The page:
A national non-profit organization that has followed the city's underfunded Police and Fire Pension Fund has released its analysis of the latest agreement which is pending City Council approval.
The 57-page bill that spells out details of an agreement between Mayor Alvin Brown and Pension Fund executive director John Keene spells out a plan to catch up on $1.7 billion deficit pension funding was introduced to Council last week. It also is awaiting approval of the full Police and Fire Pension Fund.
The agreement came after two months of negotiations that included the input from Pew Charitable Trusts and calls of "shared sacrifice" from both the city and the employees covered by the pension plan and would result in no changes of benefits for current retirees.
The city agreed to contribute an additional $40 million above normal payments toward the liability until its 80 percent funded of when the financial aspects of the deal end in 2024.
The agreement also increases the contribution of current and future employees contributing more, a shortening of the agreement from 30 to 20 years and an increase in transparency and accountability in the fund.
The pension fund also agreed to contribute about $61 million to the city when the deal is agreed upon and another $8 million for the next seven years.
A dedicated funding source is still not identified for the city’s $40 million. A retirement task force meeting early this year recommended a property tax increase that could be replaced by voter-approved sales tax. The mayor's office has repeatedly resisted any tax increase.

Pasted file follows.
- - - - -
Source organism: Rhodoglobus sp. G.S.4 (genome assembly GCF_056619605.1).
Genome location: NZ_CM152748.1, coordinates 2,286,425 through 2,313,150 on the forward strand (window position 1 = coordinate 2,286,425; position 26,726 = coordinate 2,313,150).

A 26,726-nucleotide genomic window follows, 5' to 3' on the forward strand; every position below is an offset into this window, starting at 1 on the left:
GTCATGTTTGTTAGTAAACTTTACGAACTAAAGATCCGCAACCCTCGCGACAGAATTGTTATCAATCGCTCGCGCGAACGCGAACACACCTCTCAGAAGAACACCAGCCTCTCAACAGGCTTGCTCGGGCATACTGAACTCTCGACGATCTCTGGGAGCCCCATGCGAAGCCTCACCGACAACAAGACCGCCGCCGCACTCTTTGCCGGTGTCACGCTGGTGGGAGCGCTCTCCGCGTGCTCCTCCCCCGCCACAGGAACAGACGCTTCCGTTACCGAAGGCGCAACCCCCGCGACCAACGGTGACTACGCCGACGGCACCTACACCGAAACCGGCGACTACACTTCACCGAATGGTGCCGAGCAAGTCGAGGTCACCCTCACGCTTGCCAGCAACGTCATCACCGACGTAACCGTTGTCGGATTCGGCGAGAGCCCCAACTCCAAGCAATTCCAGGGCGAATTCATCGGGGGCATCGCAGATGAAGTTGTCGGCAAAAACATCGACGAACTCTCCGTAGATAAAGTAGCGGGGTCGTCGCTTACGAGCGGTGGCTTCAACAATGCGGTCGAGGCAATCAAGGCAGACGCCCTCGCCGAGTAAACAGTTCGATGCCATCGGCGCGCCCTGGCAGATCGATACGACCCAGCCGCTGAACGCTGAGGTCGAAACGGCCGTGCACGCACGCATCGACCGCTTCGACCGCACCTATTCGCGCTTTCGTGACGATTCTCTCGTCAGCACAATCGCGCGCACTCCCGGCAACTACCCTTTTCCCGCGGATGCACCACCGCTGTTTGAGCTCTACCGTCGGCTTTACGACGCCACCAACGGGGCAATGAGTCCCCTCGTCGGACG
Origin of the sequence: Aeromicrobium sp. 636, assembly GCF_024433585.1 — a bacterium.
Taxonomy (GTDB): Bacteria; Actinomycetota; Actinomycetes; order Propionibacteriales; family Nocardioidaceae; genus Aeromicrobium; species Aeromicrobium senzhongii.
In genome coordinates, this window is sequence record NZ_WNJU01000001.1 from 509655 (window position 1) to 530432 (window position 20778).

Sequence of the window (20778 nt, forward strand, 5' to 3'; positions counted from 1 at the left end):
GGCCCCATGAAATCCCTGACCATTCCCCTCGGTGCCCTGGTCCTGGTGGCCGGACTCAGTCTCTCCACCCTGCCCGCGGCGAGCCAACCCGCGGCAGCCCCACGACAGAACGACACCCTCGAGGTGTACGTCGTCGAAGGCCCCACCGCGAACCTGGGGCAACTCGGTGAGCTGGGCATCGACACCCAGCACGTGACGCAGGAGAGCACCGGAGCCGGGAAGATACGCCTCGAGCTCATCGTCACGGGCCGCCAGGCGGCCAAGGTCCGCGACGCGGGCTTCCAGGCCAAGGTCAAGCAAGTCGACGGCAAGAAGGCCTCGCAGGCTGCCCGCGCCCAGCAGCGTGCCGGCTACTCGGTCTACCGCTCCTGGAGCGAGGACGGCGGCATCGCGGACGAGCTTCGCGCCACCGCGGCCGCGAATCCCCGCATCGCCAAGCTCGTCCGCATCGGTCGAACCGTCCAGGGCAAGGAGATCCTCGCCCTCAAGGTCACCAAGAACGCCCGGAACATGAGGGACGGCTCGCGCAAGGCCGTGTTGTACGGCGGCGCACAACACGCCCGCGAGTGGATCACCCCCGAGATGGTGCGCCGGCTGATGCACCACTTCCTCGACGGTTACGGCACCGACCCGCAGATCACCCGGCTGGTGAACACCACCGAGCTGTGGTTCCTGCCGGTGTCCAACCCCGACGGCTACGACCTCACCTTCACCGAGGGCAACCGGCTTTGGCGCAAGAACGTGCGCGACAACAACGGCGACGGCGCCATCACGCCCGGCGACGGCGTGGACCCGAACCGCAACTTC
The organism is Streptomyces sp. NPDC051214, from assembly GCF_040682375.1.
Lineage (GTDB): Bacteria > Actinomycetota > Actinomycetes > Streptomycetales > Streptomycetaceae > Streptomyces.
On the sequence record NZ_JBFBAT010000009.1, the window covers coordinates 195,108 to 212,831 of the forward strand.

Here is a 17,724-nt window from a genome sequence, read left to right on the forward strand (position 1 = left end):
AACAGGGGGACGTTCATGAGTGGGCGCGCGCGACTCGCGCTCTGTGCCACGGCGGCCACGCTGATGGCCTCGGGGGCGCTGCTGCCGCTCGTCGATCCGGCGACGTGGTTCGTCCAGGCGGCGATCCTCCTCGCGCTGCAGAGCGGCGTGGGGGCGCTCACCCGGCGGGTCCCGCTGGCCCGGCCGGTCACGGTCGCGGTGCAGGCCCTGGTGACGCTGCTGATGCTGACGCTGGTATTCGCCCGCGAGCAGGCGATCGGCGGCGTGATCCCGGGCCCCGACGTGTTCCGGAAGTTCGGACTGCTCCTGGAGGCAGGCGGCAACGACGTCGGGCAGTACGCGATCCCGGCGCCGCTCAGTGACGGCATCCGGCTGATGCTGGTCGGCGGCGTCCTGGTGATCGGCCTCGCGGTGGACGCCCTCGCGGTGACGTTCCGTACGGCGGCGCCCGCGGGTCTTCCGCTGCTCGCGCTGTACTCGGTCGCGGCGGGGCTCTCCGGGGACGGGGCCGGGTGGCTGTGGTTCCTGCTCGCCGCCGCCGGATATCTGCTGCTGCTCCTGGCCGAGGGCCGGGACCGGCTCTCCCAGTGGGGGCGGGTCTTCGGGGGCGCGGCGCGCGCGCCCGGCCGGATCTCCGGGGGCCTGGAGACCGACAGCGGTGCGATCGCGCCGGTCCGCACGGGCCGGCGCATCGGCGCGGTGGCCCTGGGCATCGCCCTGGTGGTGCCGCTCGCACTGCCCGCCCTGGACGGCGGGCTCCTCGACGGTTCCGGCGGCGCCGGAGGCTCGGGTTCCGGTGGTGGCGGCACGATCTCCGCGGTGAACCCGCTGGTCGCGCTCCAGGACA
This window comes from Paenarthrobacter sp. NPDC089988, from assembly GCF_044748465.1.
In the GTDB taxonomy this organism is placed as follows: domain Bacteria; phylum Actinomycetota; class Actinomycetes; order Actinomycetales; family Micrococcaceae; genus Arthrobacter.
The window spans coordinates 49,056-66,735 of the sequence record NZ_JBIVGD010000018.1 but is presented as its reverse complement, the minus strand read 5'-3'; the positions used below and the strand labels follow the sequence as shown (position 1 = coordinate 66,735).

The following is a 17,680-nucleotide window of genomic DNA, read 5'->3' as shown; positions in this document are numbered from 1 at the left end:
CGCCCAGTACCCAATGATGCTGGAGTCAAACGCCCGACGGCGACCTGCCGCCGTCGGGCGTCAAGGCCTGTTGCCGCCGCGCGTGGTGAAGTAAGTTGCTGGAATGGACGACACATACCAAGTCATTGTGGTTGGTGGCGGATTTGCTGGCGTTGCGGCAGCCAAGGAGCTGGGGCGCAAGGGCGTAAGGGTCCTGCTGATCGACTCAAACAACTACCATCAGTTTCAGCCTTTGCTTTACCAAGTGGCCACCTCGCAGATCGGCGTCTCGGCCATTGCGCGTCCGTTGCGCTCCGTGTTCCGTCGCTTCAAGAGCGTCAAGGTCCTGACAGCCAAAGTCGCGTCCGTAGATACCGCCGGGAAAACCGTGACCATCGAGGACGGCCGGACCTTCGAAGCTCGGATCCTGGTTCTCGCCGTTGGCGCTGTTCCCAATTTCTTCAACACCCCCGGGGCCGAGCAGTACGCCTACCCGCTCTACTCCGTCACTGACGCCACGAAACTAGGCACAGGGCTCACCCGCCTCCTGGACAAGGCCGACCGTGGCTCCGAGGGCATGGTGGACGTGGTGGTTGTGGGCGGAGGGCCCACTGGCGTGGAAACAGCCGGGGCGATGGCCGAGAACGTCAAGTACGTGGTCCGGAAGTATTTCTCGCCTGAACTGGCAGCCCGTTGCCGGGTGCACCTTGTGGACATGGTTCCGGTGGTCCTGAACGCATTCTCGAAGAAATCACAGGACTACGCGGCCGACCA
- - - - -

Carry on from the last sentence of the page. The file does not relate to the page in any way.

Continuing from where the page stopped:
In addition to concerns about where the money will come from, several council members also expressed concern over aspect of the deal, including a guaranteed 3 percent cost-of-living increase for each year of agreement.
The Pew Trust pointed out that the agreement differs from the recommendations of a retirement reform task force in that it leaves cost-of-living benefits unchanged and uses reserve funds to help pay down the debt.
The analysis concludes: “Taking into account the changes from the original recommendations, this agreement represents substantial long-term savings to the City, achieves the new plan design recommended by the Task Force, commits Jacksonville to a disciplined funding approach, and includes virtually all of the governance recommendations. Pew’s analysis is that this proposal contains the vast majority of the Task Force’s recommendations and offers a comprehensive solution to Jacksonville’s public safety pensions.”